White Oak Trail

White Oak Trail

NJ Division of Parks and Forestry
2185 Daniel Bray Hwy, Stockton, NJ 08559
Dawn to Dusk
(609) 777-3373   Website    Google Maps     Trail Map GeoPDF

Gravitas:   Challenge:    Proximity:

Special notes for parents
This is a relatively short, interesting path with good footing and moderate elevation gain. The old quarry pit adds interest, and if you return via Quarry Rd you can view it from another angle. The trail above Quarry Rd. is less travelled and slightly overgrown, but easy to follow. Make sure your kids are wearing long pants and take tick precautions. There are remnants of old trails up there with faded paint blazes that are heavily overgrown. I would not take a kid on them unless they are uber experienced and like that sort of journey.

Oak Prelude

A white oak. Number keys to the official trail guide which you can download here.

This is an odd little trail that starts by the Bull’s Island recreation area on the Delaware, and climbs for a mile before dropping you at the intersection of Federal Twist and Raven Rock-Rosemont Roads, about a quarter of a mile from the Zega-Lockatong Preserve trailhead. Along the way you will climb about 220 vertical feet, which is a fair amount for a central NJ hike, then lose 80 of them descending to Federal Twist Road. Sections of the trail are interesting: including some some impressive old trees and the remnants of an old quarry. In addition, it’s really a well built trail, presumably, originally service roads for the quarry operations. Footing is easy and the gradients are generally pretty even.

It’s just so short.

It’s definitely worth checking out the quarry. About 250 yards from the trailhead you’ll come to a point where the trail splits. The main trail is to the right, but nearly as well worn is the trail to the left. This heads to the old quarry pit. Particularly with kids it’s a must-stop.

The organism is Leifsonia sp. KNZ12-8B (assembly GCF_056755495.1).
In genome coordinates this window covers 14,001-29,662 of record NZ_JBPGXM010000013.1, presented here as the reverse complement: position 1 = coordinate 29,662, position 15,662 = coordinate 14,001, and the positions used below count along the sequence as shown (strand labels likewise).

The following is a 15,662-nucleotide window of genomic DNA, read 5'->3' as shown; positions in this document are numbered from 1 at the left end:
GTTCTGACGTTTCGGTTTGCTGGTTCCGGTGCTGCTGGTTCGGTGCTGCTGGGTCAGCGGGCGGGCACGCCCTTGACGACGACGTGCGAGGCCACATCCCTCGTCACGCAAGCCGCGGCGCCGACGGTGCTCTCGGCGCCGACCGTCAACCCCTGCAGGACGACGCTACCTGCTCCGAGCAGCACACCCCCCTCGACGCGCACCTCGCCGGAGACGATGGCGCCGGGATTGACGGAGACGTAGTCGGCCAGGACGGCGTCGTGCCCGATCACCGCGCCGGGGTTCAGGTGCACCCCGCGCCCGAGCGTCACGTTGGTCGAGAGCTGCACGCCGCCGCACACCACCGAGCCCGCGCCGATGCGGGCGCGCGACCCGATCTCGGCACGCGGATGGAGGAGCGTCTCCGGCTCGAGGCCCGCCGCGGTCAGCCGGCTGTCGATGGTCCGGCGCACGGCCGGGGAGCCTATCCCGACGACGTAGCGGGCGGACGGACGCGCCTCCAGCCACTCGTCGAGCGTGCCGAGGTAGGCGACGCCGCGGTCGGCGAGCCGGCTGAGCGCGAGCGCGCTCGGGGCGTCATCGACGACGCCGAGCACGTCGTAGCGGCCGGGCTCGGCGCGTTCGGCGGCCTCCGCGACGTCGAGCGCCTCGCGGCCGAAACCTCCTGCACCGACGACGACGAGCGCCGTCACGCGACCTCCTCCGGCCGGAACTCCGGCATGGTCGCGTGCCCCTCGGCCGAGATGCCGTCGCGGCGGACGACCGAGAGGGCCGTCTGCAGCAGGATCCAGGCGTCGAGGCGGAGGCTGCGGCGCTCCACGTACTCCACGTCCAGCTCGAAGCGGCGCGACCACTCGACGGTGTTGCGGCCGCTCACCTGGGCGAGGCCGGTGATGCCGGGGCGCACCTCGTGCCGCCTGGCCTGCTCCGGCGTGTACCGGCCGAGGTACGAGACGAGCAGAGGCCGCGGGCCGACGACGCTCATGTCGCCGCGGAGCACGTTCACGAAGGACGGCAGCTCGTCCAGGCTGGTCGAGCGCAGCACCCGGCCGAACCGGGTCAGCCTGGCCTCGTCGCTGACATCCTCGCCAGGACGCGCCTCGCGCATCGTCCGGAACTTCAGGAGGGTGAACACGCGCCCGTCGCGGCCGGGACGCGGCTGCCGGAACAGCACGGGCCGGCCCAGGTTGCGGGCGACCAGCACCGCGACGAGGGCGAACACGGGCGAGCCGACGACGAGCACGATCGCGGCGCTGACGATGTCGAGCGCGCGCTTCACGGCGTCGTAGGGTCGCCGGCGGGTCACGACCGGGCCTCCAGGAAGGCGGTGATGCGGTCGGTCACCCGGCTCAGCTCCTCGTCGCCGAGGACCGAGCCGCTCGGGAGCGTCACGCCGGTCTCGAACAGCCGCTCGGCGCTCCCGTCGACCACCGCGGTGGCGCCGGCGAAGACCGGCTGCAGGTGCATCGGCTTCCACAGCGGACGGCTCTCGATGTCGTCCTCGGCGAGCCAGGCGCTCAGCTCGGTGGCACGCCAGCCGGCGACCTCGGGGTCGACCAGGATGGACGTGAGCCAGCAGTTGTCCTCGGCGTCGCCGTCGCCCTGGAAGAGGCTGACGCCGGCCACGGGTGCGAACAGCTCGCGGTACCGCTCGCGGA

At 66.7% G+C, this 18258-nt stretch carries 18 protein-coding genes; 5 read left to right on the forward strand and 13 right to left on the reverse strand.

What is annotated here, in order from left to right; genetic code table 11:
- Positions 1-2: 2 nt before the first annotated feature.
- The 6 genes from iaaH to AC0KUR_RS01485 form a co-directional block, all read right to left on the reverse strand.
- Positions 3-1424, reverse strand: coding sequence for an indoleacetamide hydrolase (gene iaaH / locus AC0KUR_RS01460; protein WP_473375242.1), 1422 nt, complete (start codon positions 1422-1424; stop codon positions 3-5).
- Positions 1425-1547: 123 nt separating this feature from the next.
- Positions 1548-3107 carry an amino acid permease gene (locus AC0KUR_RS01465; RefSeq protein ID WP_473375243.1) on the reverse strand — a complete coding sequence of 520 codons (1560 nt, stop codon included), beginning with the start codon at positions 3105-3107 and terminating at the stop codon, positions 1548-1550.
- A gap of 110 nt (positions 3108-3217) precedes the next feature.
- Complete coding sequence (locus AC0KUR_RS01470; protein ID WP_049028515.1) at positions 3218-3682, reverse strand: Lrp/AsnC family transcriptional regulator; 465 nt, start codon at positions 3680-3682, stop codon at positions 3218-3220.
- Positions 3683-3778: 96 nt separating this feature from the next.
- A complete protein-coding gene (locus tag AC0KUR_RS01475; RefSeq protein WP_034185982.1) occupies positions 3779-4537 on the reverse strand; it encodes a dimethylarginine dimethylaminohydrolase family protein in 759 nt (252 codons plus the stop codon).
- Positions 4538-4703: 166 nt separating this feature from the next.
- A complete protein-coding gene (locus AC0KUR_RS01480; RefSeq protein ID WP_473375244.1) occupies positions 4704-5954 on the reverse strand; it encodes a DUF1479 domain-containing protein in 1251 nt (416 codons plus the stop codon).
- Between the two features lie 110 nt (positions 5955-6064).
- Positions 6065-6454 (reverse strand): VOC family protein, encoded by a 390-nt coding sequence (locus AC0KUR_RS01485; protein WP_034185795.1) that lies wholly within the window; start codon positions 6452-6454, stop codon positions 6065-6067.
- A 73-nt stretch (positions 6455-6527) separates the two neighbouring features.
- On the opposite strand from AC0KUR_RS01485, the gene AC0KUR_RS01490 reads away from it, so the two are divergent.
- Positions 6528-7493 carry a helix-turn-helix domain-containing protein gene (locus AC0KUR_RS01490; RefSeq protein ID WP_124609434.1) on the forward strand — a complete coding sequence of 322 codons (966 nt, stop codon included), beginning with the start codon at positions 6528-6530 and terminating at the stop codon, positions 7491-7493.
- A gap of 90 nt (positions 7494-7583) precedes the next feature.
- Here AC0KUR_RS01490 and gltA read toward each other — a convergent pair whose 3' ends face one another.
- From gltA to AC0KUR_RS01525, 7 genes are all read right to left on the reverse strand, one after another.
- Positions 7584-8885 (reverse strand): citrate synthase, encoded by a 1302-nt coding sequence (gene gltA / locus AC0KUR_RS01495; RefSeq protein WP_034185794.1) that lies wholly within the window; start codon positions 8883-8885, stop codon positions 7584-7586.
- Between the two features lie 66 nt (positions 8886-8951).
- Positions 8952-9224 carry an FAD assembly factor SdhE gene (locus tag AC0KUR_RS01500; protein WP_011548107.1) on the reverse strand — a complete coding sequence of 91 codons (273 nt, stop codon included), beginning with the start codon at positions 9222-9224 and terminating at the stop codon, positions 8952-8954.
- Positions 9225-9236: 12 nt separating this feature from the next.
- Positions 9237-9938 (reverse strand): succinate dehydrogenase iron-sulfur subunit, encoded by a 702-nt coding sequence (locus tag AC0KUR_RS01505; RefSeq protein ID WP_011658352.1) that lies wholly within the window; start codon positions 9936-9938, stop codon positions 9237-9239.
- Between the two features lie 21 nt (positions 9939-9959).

As you continue to climb you’ll run into Quarry Rd, a little-used, gravel public auto-road. The trail continues along the road, about a 1/10 of a mile, then turns right to continue up the hill. On the way back, it’s worth wallking down quarry road, as it gives you another set of views of the quarry pit, this time from a higher viewpoint.

Above Quarry Rd, remnants of a more extensive trail system are evident. On our map we plot a loop trail from the Open Street Map, which we have not field tested. It’s not for lack of trying: we turned off when we saw a series of old white blazes very close to where OSM had mapped the upper junction. However, the blazes turned out to be marking a different trail which OSM doesn’t plot, almost fully overgrown, and climbing straight up another 120 vertical feet to a field and an impressive barn. I can’t recommend it, except for folks who really enjoy getting off the beaten path (literally). The brambles are thick (heavy duty long pants a must), and the footing is treacherous in spots.

The trail junction for the upper loop. It’s there, but barely.

Who knows what else is up there? I looked for the OSM’s route on the way down, and did note an equally faded set of white blazes I’d missed the first time, which might have been the loop trail. However, by now the November sun was very low in the horizon, so I wasn’t prepared to explore it. Descending, I noted the lower junction where the loop rejoins the main path, which appeared exactly where OSM plotted it. A photograph of the trail is provided for your amusement.

It would be nice if the these trails were resurrected. Then this would be one of the more charming, small preserves in this part of the state. Not spectacular, mind, but worth hiking for sure. So why hike it now?

I can think of four reasons. First, if you’re in the area and time is limited. A pleasant, two mile hike with cumulatively 300 vertical feet of climbing might just be what you need. Second, if you’re a beginner or walking with kids and have never attempted a hike with some elevation gain with them, it’s a gentle introduction with easy footing (and some kid-friendly diversion along the way). Third, and probably the most compelling to most followers of this site, it’s a great way to add some extra mileage and elevation gain in combination with the Zega Lockatong preserve. If you’re in training, you could set off on a 7 mile round-trip with 600 vertical feet of cumulative gain, which is not easy to duplicate around here. Fourth, set up a car shuttle for a varied, beautiful, moderately strenuous hike that is truly rewarding.

Impressive field and barn observed after following a faded set of blazes. It would be fabulous if more of these trails could be restored.

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